Researchers Inducted into FAU Chapter of National Academy of Inventors
This year’s inductees include faculty researchers from FAU’s College of Engineering and Computer Science; Charles E. Schmidt College of Science; Schmidt College of Medicine; and Harbor Branch Oceanographic Institute. (Photo by Alex Dolce)
Four Florida Atlantic University researchers have been selected for induction into the FAU Chapter of the National Academy of Inventors® (NAI). The chapter is one of more than 50 university chapters nationwide. The FAU chapter was established to recognize inventors from each of FAU’s 10 colleges. Inductees are selected for their accomplishments in research and commercialization and for enhancing the visibility of scientific innovation at FAU.
“We are incredibly proud and excited to induct four of our outstanding faculty researchers into the Florida Atlantic University Chapter of the National Academy of Inventors,” said Daniel C. Flynn, Ph.D., FAU’s vice president for research. “Each of the inductees are accomplished researchers whose discoveries in various fields will positively impact quality of life worldwide. We recognize and celebrate their numerous achievements and contributions at the intersection of academia and invention.”
This year’s inductees include faculty researchers from FAU’s College of Engineering and Computer Science; Charles E. Schmidt College of Science; Schmidt College of Medicine; and Harbor Branch Oceanographic Institute:
Mehrdad Nojoumian , Ph.D., is an associate professor in the Department of Electrical Engineering and Computer Science and director of the Privacy, Security, and Trust in Autonomy Lab at FAU within the College of Engineering and Computer Science. His research expertise includes cybersecurity, privacy, AI-and-society, and human-autonomy interactions. Nojoumian has two issued patents on adaptive mood control and adaptive driving mode in autonomous vehicles, and two pending patents for an active, vulnerable occupant on board warning system as well as adaptive cyber manufacturing using remote human-robot interactions.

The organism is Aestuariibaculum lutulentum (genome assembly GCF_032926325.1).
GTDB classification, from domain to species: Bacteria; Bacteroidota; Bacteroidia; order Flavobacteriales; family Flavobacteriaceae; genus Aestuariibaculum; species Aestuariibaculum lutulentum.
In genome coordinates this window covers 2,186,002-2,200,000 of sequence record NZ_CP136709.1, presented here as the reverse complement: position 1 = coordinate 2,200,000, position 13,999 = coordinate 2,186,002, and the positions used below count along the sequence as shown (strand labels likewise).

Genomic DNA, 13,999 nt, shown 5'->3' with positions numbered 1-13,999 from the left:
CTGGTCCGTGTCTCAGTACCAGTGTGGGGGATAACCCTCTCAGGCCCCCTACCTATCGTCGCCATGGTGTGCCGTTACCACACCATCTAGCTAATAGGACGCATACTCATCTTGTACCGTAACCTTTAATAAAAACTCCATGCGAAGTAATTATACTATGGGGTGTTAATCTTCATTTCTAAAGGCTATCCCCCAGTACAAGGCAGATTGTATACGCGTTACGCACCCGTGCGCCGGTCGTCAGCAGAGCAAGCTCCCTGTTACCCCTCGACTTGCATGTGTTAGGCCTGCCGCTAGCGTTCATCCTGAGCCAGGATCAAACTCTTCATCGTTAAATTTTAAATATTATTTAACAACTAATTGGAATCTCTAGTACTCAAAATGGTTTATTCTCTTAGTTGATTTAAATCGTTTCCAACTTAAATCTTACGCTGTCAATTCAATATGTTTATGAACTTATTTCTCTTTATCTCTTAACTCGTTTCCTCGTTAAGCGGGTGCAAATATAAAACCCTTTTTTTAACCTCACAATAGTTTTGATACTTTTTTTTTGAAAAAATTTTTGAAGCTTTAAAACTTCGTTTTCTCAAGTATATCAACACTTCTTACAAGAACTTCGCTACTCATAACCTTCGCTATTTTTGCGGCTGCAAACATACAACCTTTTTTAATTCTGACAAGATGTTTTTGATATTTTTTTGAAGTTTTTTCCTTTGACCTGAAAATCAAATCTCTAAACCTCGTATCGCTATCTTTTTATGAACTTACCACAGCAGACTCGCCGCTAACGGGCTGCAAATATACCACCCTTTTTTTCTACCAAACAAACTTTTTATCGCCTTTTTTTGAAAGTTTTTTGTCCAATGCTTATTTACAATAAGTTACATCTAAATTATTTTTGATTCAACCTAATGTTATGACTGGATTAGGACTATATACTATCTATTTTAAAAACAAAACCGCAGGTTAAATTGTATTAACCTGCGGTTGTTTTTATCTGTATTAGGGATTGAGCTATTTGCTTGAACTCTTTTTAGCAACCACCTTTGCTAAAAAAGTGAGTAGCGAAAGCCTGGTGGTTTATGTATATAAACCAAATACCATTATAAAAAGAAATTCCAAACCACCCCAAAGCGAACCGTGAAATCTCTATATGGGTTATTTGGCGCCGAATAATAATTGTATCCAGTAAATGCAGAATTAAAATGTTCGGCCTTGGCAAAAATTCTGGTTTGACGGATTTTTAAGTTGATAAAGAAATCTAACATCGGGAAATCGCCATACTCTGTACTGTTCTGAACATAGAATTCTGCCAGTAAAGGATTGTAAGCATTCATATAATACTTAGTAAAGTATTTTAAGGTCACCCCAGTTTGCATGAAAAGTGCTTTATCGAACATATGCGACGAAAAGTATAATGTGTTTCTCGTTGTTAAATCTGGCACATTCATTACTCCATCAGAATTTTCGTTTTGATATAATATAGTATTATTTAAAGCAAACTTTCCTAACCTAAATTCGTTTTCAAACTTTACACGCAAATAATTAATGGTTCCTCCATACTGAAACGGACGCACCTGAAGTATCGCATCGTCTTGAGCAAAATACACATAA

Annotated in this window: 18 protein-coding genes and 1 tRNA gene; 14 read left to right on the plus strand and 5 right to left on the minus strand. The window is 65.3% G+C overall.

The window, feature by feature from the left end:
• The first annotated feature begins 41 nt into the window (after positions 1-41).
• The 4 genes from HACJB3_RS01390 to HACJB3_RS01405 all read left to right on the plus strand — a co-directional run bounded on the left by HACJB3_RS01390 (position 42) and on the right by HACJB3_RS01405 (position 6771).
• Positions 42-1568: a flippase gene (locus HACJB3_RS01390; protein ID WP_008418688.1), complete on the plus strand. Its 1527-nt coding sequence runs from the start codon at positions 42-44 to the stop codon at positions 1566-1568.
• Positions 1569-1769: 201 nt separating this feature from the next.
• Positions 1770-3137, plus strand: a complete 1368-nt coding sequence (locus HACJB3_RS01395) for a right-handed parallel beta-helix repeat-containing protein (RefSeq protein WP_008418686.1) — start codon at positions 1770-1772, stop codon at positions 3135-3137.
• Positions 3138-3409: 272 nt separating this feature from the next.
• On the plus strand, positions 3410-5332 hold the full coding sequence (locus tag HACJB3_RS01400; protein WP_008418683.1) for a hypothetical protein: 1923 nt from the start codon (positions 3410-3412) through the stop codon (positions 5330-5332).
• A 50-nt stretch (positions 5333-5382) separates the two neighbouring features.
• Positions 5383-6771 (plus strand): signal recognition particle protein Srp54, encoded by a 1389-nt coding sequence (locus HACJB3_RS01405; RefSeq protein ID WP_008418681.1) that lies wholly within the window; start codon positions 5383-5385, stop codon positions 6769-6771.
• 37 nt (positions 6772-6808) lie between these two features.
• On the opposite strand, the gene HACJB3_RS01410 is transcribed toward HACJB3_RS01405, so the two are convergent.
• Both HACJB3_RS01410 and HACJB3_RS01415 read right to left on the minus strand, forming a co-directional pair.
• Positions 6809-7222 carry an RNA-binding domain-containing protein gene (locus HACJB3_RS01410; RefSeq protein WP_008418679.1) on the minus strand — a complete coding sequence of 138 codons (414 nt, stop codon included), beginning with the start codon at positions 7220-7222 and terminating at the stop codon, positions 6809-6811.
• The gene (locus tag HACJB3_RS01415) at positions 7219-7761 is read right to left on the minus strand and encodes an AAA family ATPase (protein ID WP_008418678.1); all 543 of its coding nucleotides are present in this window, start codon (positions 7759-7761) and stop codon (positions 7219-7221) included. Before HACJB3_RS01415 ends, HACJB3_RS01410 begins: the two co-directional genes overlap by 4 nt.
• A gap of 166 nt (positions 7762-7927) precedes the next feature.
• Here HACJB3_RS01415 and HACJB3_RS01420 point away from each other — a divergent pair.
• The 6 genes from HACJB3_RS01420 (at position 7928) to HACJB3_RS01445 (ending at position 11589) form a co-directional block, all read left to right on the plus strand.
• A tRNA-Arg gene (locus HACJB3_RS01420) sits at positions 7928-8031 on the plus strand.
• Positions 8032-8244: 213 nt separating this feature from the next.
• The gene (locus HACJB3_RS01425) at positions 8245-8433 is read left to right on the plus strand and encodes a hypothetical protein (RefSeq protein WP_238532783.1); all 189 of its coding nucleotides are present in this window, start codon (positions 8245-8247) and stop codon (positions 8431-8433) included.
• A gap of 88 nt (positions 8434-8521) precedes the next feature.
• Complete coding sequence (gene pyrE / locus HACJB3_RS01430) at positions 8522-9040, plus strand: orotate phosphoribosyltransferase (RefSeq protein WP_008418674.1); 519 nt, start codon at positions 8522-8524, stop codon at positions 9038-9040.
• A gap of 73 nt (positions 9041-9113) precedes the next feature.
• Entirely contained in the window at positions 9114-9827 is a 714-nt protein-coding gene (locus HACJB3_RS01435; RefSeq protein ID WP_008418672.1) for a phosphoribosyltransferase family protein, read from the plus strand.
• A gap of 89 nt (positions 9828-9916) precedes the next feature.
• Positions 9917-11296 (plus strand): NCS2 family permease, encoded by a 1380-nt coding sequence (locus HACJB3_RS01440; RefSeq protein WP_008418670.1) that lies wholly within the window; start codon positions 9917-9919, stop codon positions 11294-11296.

Warner A. Miller , Ph.D., is a professor in the Department of Physics within FAU’s Charles E. Schmidt College of Science. He is a Robert Oppenheimer Fellow and Ira C. Eaker Fellow and a retired Lt. Colonel, United States Air Force. Miller’s research expertise includes general relativity, discrete geometry, Regge calculus, Simplicial Ricci flow, black hole astrophysics, quantum information geometry and quantum gravity. In concert with Qubitekk and L3Harris, he is leading the nation’s efforts to deliver the first drone-based, mobile quantum network to seamlessly maneuver around buildings, inclement weather and terrain and quickly adapt to changing environments such as warfare. In 2018, he was appointed to serve as a member of the International Telecommunication Union, a specialized agency of the United Nations focused on information and communication technologies.
Andrew Oleinikov , Ph.D., is a professor of biomedical science within FAU’s Schmidt College of Medicine. His current research interests include surface proteins functions of human parasite Plasmodium falciparum and mechanisms of parasite-host interactions, malaria vaccine candidates, molecular mechanisms of low birth weight in placental malaria, and anti-adhesion drugs. In addition, he develops tools and technologies for single cell analysis, tissue-on-a-chip, and high throughput approaches, in collaboration with FAU’s College of Engineering and Computer Science, as well as the functional role of a giant endocytic and signaling receptor megalin in placenta.
Paul Wills , Ph.D., is a research professor and associate director for research at FAU’s Harbor Branch Oceanographic Institute. He has significant expertise on a wide variety of methods for biological research with fish animals. Wills’ area of research is fishery science and aquaculture science specializing in finfish aquaculture methods, application of autonomous systems and sensing technology and land-based recirculating system design to aquaculture production. Within this domain, Wills’ work has focused on aquaculture for sustainable food production and production of juvenile fishes to meet fishery management objectives. His various projects include chromosome set manipulation for fisheries management and aquaculture; warmwater marine fish for land-based aquaculture; cobia for recircula ting aquaculture system-based farms; and robotics technology for sustainable pond aquaculture.
The NAI is a member organization comprising U.S. and international universities, and governmental and non-profit research institutes, with more than 4,000 individual inventor members and fellows spanning more than 250 institutions worldwide.
The NAI was founded in 2010 to recognize and encourage inventors with patents issued from the U.S. Patent and Trademark Office, enhance the visibility of academic technology and innovation, encourage the disclosure of intellectual property, educate and mentor innovative students, and translate the inventions of its members to benefit society.